Is there life after newspapering?

By Corrin Strong, publisher

The question I am getting a lot now is, “What next?” The simple answer is I don't know and I'm not in any hurry to decide. After 18 years on deadline, I'm ready for a little time off. Newspaper publishing is a very intense lifestyle and I definitely will need some time to decompress. On the other hand, at age 56, I'm not quite ready for the scrap heap. We will keep the Clarion Copy Center open and hope to expand our job printing and graphic design business. I will also continue to be active in the Big Box War, which for the last year has sometimes seemed like a full-time job in itself. In the longer term there are a number of possibilities I will be considering. Here (in no particular order) are the Top Ten:

1.The Law: In the last year I have used my legal training more than I have since I retired from the practice of law 20 years ago. I suppose I could dust off my law degree and try to actually get paid for my legal advice. The only problem is that the people I would want to represent (citizen's groups and hellraisers) don't usually have much money!

2. Politics: Public service continues to interest me. I recently accepted the position as recording secretary of the Livingston County Highway Safety Board, and I hope to help that body become more pro-active. Next year there will be another election in the village. Perhaps I will run a rematch for village trustee against Bill Lofquist and Bob Wilcox. Barring another blizzard on election day, I might have a chance next time!

3. Writing: I will of course continue to write: letters to my local editor, an online blog (check out, Volume 2 of the Best of the Clarion Call, or perhaps I will finally publish my first novel and go out on a national book tour.

4. Travel: For the past 18 years I have spent almost every Tuesday chained to my desk. My children have seen more of the world on school trips than I have, which is a situation I hope to remedy before I am too old to enjoy it. Perhaps I'll start with a visit to my cousin Ambassador Stuart Symington in beautiful Djibouti!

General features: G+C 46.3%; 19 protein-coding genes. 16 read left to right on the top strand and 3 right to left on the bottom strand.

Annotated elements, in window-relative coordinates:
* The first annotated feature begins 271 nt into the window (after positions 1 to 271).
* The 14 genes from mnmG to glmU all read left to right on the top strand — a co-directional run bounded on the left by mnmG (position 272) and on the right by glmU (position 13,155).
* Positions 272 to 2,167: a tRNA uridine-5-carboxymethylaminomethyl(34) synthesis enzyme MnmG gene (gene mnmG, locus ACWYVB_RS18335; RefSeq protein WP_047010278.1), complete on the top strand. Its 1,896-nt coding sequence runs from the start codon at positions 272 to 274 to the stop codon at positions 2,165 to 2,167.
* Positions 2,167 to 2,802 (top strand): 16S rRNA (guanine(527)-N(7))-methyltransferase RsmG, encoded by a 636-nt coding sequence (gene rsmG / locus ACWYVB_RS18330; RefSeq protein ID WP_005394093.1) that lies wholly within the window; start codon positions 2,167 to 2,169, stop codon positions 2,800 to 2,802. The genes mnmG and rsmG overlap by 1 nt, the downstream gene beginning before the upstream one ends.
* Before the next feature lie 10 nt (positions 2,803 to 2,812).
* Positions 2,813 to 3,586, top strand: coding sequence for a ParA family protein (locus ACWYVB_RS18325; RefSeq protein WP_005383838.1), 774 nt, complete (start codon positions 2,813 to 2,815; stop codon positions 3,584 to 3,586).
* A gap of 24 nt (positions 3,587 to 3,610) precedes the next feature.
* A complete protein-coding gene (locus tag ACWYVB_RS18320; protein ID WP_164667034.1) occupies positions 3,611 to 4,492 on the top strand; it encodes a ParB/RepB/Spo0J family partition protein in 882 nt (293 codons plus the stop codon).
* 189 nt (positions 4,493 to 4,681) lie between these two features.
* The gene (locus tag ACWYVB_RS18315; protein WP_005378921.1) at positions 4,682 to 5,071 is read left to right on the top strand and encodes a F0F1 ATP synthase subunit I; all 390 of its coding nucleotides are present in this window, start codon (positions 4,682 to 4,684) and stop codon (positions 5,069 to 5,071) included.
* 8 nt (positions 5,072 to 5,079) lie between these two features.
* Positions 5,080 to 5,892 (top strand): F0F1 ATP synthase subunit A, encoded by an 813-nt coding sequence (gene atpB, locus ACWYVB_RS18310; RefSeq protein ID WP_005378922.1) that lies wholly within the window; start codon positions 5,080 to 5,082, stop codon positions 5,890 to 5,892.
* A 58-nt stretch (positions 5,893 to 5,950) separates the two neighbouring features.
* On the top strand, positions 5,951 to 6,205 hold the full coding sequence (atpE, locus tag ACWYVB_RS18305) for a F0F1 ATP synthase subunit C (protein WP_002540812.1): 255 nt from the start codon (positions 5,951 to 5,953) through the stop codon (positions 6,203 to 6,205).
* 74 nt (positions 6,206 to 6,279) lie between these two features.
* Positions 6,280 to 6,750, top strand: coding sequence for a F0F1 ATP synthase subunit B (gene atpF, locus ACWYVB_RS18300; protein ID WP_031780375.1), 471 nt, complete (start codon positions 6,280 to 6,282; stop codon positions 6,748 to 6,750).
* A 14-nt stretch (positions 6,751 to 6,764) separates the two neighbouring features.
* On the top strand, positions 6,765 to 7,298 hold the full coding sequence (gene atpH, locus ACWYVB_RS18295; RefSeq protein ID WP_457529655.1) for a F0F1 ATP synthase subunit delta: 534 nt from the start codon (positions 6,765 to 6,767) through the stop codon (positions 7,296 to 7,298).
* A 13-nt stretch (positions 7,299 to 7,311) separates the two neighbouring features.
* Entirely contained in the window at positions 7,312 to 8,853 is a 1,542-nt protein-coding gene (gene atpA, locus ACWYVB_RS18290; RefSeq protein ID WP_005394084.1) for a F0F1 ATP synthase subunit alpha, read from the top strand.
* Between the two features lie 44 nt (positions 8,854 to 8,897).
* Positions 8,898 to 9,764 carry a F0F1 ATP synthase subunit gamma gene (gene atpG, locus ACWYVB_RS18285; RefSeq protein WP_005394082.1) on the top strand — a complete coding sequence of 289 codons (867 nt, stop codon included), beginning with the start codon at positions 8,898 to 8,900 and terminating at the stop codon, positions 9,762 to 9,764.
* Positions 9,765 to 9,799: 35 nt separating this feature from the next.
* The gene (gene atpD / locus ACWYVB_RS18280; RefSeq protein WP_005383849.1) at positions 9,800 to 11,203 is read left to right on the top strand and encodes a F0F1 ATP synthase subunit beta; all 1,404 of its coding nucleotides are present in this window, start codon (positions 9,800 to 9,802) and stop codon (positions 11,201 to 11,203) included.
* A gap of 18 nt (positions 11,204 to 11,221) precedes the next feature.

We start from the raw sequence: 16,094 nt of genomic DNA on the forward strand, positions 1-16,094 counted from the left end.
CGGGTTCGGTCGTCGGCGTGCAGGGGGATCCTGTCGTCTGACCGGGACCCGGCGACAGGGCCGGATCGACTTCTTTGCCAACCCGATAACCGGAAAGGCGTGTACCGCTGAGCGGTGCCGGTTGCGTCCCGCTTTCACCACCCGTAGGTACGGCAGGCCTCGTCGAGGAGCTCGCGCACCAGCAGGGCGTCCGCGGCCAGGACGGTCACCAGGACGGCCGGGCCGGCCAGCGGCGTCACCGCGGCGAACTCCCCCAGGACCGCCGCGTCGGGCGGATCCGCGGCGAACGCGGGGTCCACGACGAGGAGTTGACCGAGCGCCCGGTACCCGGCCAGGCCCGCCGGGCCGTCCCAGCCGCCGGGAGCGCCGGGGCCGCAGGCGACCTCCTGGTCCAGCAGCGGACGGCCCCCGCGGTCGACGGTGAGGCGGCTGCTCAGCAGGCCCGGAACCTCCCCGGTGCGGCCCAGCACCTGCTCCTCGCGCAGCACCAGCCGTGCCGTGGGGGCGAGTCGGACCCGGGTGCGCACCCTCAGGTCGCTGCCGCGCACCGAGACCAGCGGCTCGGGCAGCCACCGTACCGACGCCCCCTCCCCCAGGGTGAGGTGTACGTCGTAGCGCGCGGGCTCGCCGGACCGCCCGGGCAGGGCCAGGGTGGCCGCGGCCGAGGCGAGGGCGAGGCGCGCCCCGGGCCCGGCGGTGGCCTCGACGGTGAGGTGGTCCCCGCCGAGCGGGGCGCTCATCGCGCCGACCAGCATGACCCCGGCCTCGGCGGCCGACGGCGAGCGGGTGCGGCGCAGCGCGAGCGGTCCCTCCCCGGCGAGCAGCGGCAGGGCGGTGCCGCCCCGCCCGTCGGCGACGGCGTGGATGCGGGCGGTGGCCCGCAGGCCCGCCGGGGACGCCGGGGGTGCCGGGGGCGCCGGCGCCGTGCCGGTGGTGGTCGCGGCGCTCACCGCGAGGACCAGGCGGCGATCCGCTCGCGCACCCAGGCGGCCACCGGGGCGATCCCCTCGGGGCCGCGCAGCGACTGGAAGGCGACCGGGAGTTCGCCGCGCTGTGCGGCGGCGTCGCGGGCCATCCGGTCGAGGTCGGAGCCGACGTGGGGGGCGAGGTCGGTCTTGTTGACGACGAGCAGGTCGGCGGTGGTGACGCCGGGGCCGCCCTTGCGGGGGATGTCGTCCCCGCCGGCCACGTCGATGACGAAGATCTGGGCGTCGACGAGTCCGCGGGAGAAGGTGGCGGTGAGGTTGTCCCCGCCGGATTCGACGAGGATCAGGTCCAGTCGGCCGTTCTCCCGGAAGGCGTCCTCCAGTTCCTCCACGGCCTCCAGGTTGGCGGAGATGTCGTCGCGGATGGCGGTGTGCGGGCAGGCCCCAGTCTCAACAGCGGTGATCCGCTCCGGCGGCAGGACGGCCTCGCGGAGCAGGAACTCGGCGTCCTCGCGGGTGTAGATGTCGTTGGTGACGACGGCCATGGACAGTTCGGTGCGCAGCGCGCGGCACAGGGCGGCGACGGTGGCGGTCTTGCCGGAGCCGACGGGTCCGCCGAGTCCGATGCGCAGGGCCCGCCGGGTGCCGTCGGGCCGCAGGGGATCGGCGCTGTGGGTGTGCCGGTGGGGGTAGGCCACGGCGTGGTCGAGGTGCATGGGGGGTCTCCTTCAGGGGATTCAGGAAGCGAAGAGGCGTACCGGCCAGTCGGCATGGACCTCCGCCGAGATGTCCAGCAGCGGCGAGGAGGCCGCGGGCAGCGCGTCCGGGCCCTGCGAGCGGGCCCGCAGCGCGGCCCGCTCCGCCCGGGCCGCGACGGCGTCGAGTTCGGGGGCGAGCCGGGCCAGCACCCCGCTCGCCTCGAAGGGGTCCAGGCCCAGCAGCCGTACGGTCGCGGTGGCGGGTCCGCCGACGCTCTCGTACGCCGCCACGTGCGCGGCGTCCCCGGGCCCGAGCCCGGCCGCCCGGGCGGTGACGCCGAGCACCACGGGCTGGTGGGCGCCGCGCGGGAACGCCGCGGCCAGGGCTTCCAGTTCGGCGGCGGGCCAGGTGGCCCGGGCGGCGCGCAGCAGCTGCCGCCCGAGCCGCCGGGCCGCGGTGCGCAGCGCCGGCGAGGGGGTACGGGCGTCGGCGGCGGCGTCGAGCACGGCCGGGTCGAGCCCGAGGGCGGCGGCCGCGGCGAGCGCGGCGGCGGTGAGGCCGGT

5. Music: I spent a good part of my early life playing drums in a rock and roll band. I can also play a little rhythm guitar and always wanted to learn bass. I have been threatening for years to get the band back together and head out on the road. Anyone need a drummer?

6. Sports: This is one area where I definitely don't intend to cut back. Basketball four times a week and tennis in between is my prescription for mental health. In fact, I began construction of my own clay tennis court last fall so that I can extend my tennis career. Look for the Big House Tennis Academy to open sometime next summer. Reserve your private lessons now. (No I am not joking!)

7. Hospitality: Speaking of the Big House, I have to figure some way to pay the taxes and the upkeep on my historic home, Hartford House. One possibility is to rent out the grounds for weddings and other functions. I'm not comfortable with using the house itself, except for the occasional charitable event, but I do have 75 acres of gorgeous views.

8. Get a real job: For most of my adult life I have been on my own. As a farmer, a lawyer, a small retailer and a publisher, I've always been my own boss. It may be too late to change that now, but if you see a fit, make me an offer!

9. Volunteer: One positive result of getting out of the newspaper rat race is that I will be able to do more volunteer work. I've enjoyed my service as an ambulance driver and will probably pick up another shift or two.

10. The Unexpected: What seems most likely, is that something that is not even on this list will turn out to be my next passion. The whole point of taking time off is to be sure that whatever I end up doing is something that I really want to do. Life is too short for anything else.

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